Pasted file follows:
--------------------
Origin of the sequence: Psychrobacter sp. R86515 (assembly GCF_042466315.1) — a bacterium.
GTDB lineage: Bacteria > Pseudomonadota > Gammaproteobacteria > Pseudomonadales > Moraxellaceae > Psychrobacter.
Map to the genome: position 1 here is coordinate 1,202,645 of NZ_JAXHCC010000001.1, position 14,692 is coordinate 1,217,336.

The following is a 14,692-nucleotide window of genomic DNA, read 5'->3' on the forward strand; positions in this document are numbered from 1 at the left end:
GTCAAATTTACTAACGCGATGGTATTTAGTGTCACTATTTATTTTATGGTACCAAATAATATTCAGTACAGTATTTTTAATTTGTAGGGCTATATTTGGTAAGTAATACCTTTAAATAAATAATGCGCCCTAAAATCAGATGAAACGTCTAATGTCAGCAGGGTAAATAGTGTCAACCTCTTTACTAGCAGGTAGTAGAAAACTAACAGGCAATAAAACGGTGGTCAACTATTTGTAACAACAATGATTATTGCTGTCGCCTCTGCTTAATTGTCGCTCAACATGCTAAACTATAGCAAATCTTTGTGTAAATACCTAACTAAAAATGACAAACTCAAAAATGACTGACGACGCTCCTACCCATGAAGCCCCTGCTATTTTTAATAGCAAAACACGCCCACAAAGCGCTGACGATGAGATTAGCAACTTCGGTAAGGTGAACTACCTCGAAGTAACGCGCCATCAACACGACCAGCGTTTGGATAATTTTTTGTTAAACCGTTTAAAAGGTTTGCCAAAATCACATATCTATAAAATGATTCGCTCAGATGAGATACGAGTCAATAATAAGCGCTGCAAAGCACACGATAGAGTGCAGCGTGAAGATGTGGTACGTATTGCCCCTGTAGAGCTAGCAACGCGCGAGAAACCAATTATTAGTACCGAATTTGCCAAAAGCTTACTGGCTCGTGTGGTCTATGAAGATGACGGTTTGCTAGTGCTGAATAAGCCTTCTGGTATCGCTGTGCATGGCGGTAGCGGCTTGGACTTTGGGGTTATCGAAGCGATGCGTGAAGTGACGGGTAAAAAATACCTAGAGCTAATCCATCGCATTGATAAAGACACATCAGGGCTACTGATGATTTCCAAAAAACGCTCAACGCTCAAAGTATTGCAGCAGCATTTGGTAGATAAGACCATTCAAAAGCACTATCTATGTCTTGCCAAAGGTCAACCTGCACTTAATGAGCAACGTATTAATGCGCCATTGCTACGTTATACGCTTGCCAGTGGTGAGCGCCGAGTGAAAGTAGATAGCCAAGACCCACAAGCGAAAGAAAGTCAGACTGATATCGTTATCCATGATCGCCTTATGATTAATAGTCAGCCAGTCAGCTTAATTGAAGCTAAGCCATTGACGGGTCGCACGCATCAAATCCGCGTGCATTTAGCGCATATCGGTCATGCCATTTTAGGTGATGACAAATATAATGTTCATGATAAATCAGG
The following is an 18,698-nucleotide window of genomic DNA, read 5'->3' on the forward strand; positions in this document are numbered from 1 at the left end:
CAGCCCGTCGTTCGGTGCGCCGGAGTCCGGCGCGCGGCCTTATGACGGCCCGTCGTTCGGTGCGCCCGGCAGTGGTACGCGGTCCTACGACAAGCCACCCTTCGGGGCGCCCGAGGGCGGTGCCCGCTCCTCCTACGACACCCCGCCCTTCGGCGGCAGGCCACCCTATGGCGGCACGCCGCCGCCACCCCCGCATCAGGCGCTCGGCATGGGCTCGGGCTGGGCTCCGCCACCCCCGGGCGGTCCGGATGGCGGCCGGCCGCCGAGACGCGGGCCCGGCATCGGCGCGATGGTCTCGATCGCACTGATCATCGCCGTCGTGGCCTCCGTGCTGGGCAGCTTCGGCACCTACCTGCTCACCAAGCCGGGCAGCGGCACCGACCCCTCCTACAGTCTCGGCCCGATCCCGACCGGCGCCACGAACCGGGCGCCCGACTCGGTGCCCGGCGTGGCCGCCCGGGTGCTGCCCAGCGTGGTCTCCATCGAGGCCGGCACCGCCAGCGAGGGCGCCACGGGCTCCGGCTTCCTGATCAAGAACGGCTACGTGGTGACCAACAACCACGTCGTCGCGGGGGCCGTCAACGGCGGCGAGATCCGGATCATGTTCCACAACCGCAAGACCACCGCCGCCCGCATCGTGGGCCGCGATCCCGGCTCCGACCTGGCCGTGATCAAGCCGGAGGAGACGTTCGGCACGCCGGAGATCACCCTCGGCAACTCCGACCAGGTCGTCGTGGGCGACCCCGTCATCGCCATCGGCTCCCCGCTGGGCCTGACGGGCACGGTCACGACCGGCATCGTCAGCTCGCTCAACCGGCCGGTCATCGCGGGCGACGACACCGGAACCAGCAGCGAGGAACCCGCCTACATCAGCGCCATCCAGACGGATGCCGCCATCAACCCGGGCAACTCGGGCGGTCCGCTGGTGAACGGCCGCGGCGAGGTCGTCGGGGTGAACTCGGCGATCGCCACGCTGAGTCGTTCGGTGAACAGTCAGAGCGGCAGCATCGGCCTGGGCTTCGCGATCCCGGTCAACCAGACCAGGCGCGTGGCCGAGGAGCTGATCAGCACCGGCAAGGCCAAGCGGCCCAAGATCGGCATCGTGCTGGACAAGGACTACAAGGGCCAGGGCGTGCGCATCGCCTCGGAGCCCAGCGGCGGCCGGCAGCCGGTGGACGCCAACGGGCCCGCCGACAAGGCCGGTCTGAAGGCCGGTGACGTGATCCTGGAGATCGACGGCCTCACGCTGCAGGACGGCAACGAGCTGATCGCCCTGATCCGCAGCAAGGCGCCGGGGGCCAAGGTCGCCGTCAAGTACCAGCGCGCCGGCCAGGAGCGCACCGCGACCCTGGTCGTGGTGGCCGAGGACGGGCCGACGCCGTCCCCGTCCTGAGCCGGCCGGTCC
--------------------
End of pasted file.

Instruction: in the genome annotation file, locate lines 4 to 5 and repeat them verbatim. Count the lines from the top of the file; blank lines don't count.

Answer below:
The following is a 14,692-nucleotide window of genomic DNA, read 5'->3' on the forward strand; positions in this document are numbered from 1 at the left end:
GTCAAATTTACTAACGCGATGGTATTTAGTGTCACTATTTATTTTATGGTACCAAATAATATTCAGTACAGTATTTTTAATTTGTAGGGCTATATTTGGTAAGTAATACCTTTAAATAAATAATGCGCCCTAAAATCAGATGAAACGTCTAATGTCAGCAGGGTAAATAGTGTCAACCTCTTTACTAGCAGGTAGTAGAAAACTAACAGGCAATAAAACGGTGGTCAACTATTTGTAACAACAATGATTATTGCTGTCGCCTCTGCTTAATTGTCGCTCAACATGCTAAACTATAGCAAATCTTTGTGTAAATACCTAACTAAAAATGACAAACTCAAAAATGACTGACGACGCTCCTACCCATGAAGCCCCTGCTATTTTTAATAGCAAAACACGCCCACAAAGCGCTGACGATGAGATTAGCAACTTCGGTAAGGTGAACTACCTCGAAGTAACGCGCCATCAACACGACCAGCGTTTGGATAATTTTTTGTTAAACCGTTTAAAAGGTTTGCCAAAATCACATATCTATAAAATGATTCGCTCAGATGAGATACGAGTCAATAATAAGCGCTGCAAAGCACACGATAGAGTGCAGCGTGAAGATGTGGTACGTATTGCCCCTGTAGAGCTAGCAACGCGCGAGAAACCAATTATTAGTACCGAATTTGCCAAAAGCTTACTGGCTCGTGTGGTCTATGAAGATGACGGTTTGCTAGTGCTGAATAAGCCTTCTGGTATCGCTGTGCATGGCGGTAGCGGCTTGGACTTTGGGGTTATCGAAGCGATGCGTGAAGTGACGGGTAAAAAATACCTAGAGCTAATCCATCGCATTGATAAAGACACATCAGGGCTACTGATGATTTCCAAAAAACGCTCAACGCTCAAAGTATTGCAGCAGCATTTGGTAGATAAGACCATTCAAAAGCACTATCTATGTCTTGCCAAAGGTCAACCTGCACTTAATGAGCAACGTATTAATGCGCCATTGCTACGTTATACGCTTGCCAGTGGTGAGCGCCGAGTGAAAGTAGATAGCCAAGACCCACAAGCGAAAGAAAGTCAGACTGATATCGTTATCCATGATCGCCTTATGATTAATAGTCAGCCAGTCAGCTTAATTGAAGCTAAGCCATTGACGGGTCGCACGCATCAAATCCGCGTGCATTTAGCGCATATCGGTCATGCCATTTTAGGTGATGACAAATATAATGTTCATGATAAATCAGG